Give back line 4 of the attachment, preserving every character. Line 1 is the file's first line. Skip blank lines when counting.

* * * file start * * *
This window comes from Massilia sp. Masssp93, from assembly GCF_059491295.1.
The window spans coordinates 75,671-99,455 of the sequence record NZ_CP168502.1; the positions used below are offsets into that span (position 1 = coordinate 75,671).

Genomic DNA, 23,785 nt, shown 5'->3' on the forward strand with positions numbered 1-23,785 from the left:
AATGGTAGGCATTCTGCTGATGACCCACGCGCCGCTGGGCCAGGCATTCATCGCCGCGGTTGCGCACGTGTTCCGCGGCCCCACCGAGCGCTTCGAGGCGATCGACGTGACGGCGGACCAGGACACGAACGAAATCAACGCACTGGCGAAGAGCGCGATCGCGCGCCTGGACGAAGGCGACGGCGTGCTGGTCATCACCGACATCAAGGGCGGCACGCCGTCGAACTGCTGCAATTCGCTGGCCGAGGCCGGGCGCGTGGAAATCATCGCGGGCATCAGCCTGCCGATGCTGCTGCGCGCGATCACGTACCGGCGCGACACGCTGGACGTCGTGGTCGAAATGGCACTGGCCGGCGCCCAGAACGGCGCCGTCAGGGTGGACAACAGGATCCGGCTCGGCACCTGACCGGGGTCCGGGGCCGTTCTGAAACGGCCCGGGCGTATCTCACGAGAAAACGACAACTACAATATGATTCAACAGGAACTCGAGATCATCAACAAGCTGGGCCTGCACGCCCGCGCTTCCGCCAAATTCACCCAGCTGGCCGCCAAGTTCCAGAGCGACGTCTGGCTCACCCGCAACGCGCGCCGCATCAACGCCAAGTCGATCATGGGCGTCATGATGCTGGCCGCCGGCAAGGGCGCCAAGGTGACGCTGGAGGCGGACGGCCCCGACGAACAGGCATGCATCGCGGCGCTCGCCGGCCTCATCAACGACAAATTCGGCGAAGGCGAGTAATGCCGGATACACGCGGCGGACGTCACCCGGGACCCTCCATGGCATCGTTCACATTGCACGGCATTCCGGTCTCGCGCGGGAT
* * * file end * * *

AATGGTAGGCATTCTGCTGATGACCCACGCGCCGCTGGGCCAGGCATTCATCGCCGCGGTTGCGCACGTGTTCCGCGGCCCCACCGAGCGCTTCGAGGCGATCGACGTGACGGCGGACCAGGACACGAACGAAATCAACGCACTGGCGAAGAGCGCGATCGCGCGCCTGGACGAAGGCGACGGCGTGCTGGTCATCACCGACATCAAGGGCGGCACGCCGTCGAACTGCTGCAATTCGCTGGCCGAGGCCGGGCGCGTGGAAATCATCGCGGGCATCAGCCTGCCGATGCTGCTGCGCGCGATCACGTACCGGCGCGACACGCTGGACGTCGTGGTCGAAATGGCACTGGCCGGCGCCCAGAACGGCGCCGTCAGGGTGGACAACAGGATCCGGCTCGGCACCTGACCGGGGTCCGGGGCCGTTCTGAAACGGCCCGGGCGTATCTCACGAGAAAACGACAACTACAATATGATTCAACAGGAACTCGAGATCATCAACAAGCTGGGCCTGCACGCCCGCGCTTCCGCCAAATTCACCCAGCTGGCCGCCAAGTTCCAGAGCGACGTCTGGCTCACCCGCAACGCGCGCCGCATCAACGCCAAGTCGATCATGGGCGTCATGATGCTGGCCGCCGGCAAGGGCGCCAAGGTGACGCTGGAGGCGGACGGCCCCGACGAACAGGCATGCATCGCGGCGCTCGCCGGCCTCATCAACGACAAATTCGGCGAAGGCGAGTAATGCCGGATACACGCGGCGGACGTCACCCGGGACCCTCCATGGCATCGTTCACATTGCACGGCATTCCGGTCTCGCGCGGGAT